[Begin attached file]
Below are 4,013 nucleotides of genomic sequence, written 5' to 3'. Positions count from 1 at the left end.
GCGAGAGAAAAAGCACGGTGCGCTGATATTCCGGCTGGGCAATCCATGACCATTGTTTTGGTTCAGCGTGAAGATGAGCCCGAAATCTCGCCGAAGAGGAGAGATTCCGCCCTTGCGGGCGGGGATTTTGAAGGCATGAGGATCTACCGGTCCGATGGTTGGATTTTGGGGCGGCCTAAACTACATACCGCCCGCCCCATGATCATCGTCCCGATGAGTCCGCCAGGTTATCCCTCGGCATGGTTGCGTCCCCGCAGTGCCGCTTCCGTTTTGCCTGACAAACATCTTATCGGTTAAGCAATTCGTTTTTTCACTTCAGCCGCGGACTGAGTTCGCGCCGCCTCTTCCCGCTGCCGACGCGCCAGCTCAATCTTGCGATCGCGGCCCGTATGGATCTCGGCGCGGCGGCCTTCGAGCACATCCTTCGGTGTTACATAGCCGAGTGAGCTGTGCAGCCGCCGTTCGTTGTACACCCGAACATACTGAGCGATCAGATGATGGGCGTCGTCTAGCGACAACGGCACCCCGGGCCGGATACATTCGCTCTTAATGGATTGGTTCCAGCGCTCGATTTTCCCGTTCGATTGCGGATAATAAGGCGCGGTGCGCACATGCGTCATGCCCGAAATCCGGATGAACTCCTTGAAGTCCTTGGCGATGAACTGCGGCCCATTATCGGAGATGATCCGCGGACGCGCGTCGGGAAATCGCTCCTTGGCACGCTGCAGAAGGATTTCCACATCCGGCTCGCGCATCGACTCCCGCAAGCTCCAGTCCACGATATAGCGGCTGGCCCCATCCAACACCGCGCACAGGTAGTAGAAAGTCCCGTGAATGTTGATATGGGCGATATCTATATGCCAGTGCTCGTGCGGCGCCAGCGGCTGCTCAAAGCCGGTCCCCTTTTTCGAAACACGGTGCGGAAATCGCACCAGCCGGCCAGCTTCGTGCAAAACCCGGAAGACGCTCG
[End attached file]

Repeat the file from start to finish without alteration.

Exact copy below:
Below are 4,013 nucleotides of genomic sequence, written 5' to 3'. Positions count from 1 at the left end.
GCGAGAGAAAAAGCACGGTGCGCTGATATTCCGGCTGGGCAATCCATGACCATTGTTTTGGTTCAGCGTGAAGATGAGCCCGAAATCTCGCCGAAGAGGAGAGATTCCGCCCTTGCGGGCGGGGATTTTGAAGGCATGAGGATCTACCGGTCCGATGGTTGGATTTTGGGGCGGCCTAAACTACATACCGCCCGCCCCATGATCATCGTCCCGATGAGTCCGCCAGGTTATCCCTCGGCATGGTTGCGTCCCCGCAGTGCCGCTTCCGTTTTGCCTGACAAACATCTTATCGGTTAAGCAATTCGTTTTTTCACTTCAGCCGCGGACTGAGTTCGCGCCGCCTCTTCCCGCTGCCGACGCGCCAGCTCAATCTTGCGATCGCGGCCCGTATGGATCTCGGCGCGGCGGCCTTCGAGCACATCCTTCGGTGTTACATAGCCGAGTGAGCTGTGCAGCCGCCGTTCGTTGTACACCCGAACATACTGAGCGATCAGATGATGGGCGTCGTCTAGCGACAACGGCACCCCGGGCCGGATACATTCGCTCTTAATGGATTGGTTCCAGCGCTCGATTTTCCCGTTCGATTGCGGATAATAAGGCGCGGTGCGCACATGCGTCATGCCCGAAATCCGGATGAACTCCTTGAAGTCCTTGGCGATGAACTGCGGCCCATTATCGGAGATGATCCGCGGACGCGCGTCGGGAAATCGCTCCTTGGCACGCTGCAGAAGGATTTCCACATCCGGCTCGCGCATCGACTCCCGCAAGCTCCAGTCCACGATATAGCGGCTGGCCCCATCCAACACCGCGCACAGGTAGTAGAAAGTCCCGTGAATGTTGATATGGGCGATATCTATATGCCAGTGCTCGTGCGGCGCCAGCGGCTGCTCAAAGCCGGTCCCCTTTTTCGAAACACGGTGCGGAAATCGCACCAGCCGGCCAGCTTCGTGCAAAACCCGGAAGACGCTCG